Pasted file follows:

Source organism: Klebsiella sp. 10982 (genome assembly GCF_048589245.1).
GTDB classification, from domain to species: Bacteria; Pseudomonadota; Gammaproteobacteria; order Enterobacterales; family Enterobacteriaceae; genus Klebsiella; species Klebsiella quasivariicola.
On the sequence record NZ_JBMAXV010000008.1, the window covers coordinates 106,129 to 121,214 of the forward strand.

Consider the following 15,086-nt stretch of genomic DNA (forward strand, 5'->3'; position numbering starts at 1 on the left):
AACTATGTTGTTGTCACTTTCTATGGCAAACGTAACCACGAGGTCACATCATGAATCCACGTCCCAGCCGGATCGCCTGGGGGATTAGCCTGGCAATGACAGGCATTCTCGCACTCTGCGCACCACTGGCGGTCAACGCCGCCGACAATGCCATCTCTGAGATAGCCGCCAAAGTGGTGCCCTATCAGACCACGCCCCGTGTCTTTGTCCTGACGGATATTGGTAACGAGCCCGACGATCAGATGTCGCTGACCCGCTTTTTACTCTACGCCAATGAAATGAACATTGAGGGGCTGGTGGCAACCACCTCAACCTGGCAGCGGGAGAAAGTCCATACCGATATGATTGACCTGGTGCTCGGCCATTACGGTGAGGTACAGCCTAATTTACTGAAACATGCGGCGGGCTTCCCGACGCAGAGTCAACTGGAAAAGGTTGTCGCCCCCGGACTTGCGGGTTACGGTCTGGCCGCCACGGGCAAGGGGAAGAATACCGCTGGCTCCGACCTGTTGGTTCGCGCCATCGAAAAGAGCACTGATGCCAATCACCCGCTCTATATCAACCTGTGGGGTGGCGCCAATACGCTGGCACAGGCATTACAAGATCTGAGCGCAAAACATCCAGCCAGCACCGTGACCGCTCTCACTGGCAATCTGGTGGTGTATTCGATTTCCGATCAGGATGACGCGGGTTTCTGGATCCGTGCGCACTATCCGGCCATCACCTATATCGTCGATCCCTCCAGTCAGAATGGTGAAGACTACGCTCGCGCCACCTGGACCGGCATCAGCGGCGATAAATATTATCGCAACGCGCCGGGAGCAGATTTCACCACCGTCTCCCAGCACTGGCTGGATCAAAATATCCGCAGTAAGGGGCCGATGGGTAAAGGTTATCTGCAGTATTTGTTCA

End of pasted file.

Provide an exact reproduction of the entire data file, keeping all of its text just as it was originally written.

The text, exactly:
Source organism: Klebsiella sp. 10982 (genome assembly GCF_048589245.1).
GTDB classification, from domain to species: Bacteria; Pseudomonadota; Gammaproteobacteria; order Enterobacterales; family Enterobacteriaceae; genus Klebsiella; species Klebsiella quasivariicola.
On the sequence record NZ_JBMAXV010000008.1, the window covers coordinates 106,129 to 121,214 of the forward strand.

Consider the following 15,086-nt stretch of genomic DNA (forward strand, 5'->3'; position numbering starts at 1 on the left):
AACTATGTTGTTGTCACTTTCTATGGCAAACGTAACCACGAGGTCACATCATGAATCCACGTCCCAGCCGGATCGCCTGGGGGATTAGCCTGGCAATGACAGGCATTCTCGCACTCTGCGCACCACTGGCGGTCAACGCCGCCGACAATGCCATCTCTGAGATAGCCGCCAAAGTGGTGCCCTATCAGACCACGCCCCGTGTCTTTGTCCTGACGGATATTGGTAACGAGCCCGACGATCAGATGTCGCTGACCCGCTTTTTACTCTACGCCAATGAAATGAACATTGAGGGGCTGGTGGCAACCACCTCAACCTGGCAGCGGGAGAAAGTCCATACCGATATGATTGACCTGGTGCTCGGCCATTACGGTGAGGTACAGCCTAATTTACTGAAACATGCGGCGGGCTTCCCGACGCAGAGTCAACTGGAAAAGGTTGTCGCCCCCGGACTTGCGGGTTACGGTCTGGCCGCCACGGGCAAGGGGAAGAATACCGCTGGCTCCGACCTGTTGGTTCGCGCCATCGAAAAGAGCACTGATGCCAATCACCCGCTCTATATCAACCTGTGGGGTGGCGCCAATACGCTGGCACAGGCATTACAAGATCTGAGCGCAAAACATCCAGCCAGCACCGTGACCGCTCTCACTGGCAATCTGGTGGTGTATTCGATTTCCGATCAGGATGACGCGGGTTTCTGGATCCGTGCGCACTATCCGGCCATCACCTATATCGTCGATCCCTCCAGTCAGAATGGTGAAGACTACGCTCGCGCCACCTGGACCGGCATCAGCGGCGATAAATATTATCGCAACGCGCCGGGAGCAGATTTCACCACCGTCTCCCAGCACTGGCTGGATCAAAATATCCGCAGTAAGGGGCCGATGGGTAAAGGTTATCTGCAGTATTTGTTCA